Quantity Restriction Policies

The Article XI of GATT 1994 stipulates that the long-run measures of quantitative restrictions are highly restricted unless when applied in the confines of the law or special creations by the regulatory body. For example, the WTO permits temporary restrictions on the management of critical shortages of foodstuffs or other essential substances (Davis 1). Nevertheless, the WTO policy framework dictates that when such special measures are embraced, then all countries would be subjected to equal treatment as against special treatment as such would intervene in the provision of equal treatment.


The WTO rules highly prohibit the use of subsidies more so when intended to expand exports and lower respective prices below the prevailing rates in the domestic market. However, in the GATT era, such provisions were not defined, but were to be defined and imposed by the WTO. The organization, therefore, imposes the countervailing policy by introducing the specific policies (Brink 23).

Other policies that are considered critical to the operations of the WTO are together with anti-dumping policy, the emergency protection policy, and other trade-related measures (Pianta 214). Therefore, the WTO organization would be argued to have developed a quite elaborate system for managing trade across the globe. It is worth appreciating that while countries are not coerced to join WTO, there would be mixed feelings on whether the WTO organization is protectionist or otherwise facilitate the free trade (Pianta 214).

WTO Agreements

The WTO was responsible for developing a working framework of trading policies for the member countries. The policies and principles are non-discriminatory, reciprocity, binding/enforceable commitments, safety, and transparency (Rena 78). As legal texts and covering an arguably wide range of operations, the WTO agreements become lengthy as well as complex. The principles and policies target nearly all industries such as agriculture, banking, textile and clothing, telecommunications, product safety and industry standards, government purchases, food sanitation, and intellectual property among others. Therefore, the principles are perceived as the foundation of all multilateral trade agreements that the WTO oversees (Ruddy 492). There are various trade policies and principles as illustrated in the following discussion.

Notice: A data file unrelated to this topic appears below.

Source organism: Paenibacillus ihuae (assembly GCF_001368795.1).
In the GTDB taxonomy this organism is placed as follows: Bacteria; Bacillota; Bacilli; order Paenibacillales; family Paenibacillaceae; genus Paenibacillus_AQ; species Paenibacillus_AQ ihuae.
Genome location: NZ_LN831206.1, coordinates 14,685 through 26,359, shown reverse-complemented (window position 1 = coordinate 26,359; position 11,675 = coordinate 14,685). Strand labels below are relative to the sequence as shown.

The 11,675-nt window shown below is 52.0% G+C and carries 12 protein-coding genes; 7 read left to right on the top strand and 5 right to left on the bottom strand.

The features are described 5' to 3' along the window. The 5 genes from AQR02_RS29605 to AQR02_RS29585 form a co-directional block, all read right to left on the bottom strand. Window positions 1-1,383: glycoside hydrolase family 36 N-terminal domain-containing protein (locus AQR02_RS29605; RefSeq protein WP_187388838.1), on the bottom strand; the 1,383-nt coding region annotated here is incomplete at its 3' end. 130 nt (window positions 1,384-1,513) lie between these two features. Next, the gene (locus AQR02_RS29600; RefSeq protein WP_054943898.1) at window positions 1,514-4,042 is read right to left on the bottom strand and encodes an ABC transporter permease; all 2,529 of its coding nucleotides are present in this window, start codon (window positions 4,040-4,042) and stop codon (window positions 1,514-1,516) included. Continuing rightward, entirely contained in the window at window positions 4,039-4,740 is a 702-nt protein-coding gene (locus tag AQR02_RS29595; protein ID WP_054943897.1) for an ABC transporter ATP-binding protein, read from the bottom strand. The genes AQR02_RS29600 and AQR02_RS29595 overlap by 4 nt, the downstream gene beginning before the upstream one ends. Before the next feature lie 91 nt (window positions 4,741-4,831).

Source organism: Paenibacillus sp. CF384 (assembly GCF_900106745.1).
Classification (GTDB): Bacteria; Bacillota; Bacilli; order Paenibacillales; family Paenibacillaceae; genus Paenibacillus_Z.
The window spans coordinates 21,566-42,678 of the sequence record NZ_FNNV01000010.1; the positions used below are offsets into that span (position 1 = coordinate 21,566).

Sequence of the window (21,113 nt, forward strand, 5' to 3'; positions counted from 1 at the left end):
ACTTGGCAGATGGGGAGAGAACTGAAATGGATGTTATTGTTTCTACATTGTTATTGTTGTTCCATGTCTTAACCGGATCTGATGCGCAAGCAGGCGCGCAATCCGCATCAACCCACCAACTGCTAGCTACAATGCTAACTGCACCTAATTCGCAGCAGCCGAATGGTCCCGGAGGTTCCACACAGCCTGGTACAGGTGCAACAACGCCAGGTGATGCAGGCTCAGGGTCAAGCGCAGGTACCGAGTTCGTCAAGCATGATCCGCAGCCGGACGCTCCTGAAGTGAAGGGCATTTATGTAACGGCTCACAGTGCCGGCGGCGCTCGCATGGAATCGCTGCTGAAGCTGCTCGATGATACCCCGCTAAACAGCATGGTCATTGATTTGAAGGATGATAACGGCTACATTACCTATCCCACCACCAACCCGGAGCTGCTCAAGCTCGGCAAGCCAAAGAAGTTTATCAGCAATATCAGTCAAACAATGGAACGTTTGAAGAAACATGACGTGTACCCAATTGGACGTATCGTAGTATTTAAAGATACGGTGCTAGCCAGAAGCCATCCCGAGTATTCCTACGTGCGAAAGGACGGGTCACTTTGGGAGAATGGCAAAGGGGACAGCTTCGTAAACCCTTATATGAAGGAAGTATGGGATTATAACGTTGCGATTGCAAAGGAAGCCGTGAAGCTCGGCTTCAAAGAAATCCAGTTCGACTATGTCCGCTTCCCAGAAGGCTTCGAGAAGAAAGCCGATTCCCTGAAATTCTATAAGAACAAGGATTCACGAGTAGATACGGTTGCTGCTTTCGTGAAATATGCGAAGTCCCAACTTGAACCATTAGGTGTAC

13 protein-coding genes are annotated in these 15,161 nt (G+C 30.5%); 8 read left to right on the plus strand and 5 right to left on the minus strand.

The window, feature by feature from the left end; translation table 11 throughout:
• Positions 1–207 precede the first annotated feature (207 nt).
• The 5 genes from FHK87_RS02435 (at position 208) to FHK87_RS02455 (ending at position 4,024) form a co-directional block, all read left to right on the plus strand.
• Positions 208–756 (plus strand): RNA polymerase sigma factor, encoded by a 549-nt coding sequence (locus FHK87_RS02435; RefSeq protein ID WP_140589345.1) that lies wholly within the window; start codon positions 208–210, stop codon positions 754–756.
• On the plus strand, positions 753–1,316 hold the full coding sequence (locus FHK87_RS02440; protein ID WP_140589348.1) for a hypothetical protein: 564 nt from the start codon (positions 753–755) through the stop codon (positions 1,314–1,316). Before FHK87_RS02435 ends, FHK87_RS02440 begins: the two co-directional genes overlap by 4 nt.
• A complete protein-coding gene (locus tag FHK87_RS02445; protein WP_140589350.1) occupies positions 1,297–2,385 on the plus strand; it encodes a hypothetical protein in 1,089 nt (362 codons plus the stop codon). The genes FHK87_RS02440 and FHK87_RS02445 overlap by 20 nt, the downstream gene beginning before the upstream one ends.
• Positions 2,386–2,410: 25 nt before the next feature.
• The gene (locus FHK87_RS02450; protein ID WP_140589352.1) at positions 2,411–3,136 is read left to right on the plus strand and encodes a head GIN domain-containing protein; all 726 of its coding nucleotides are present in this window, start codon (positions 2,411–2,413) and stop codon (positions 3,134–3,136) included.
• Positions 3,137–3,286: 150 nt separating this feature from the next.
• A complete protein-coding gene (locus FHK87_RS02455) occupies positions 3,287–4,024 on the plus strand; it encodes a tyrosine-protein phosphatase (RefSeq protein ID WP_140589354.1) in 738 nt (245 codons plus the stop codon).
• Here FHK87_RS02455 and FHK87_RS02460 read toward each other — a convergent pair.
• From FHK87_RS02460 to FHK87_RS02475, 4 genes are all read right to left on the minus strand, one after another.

• The most-favored-nation: The principle ensures that none of the trading countries would discriminate against a trading partner and insists that all countries grant each other favor in the trading activities. Therefore, whenever a country decides to lower the duty rates or customers for particular products, then such would be applied to all WTO trading partners and not to some discriminatively.
  • Equal treatment for the foreigners and the locals: The principle dictates that when the foreign goods reach a market, they should be treated as equal to the local products. The trademarks, the patents, and the copyrights applied in trade should also be applied non-discriminatively to all products. Similarly, customers should be treated fairly and equally, not by such features as the place of origin or race. Therefore, according to this principle, whenever a product or service and any item of intellectual property enter a domestic market, then the national treatment would have to apply.
  • Freer trade: Through negotiations with member countries, the WTO embraces the policy of lowered trade barriers as a measure to encourage trade. The WTO focuses on such barriers to trade as tariffs and such measures as the quotas, which restrict quantities tradable. Besides, the organization focuses on exchange rate policies on the international market at some time.
  • Predictability: The principle argues that by the WTO publicizing intentions to lower or raise trade barriers that enable the traders to have a clear view of future opportunities and, therefore, plan accordingly. Worth appreciating is that with predictability and stability, investments are encouraged and multilateral trade relations affirmed.
  • Fair competition: The principle is defined by the commitment of the organization to have a system dedicated to an open, undistorted, and fair competition. Therefore, the system would have to apply some forms of protection, though in rare occasions to facilitate that fairness. Therefore, the rules of nondiscrimination would be pointed out as basic to ensuring that the fair competition is observed.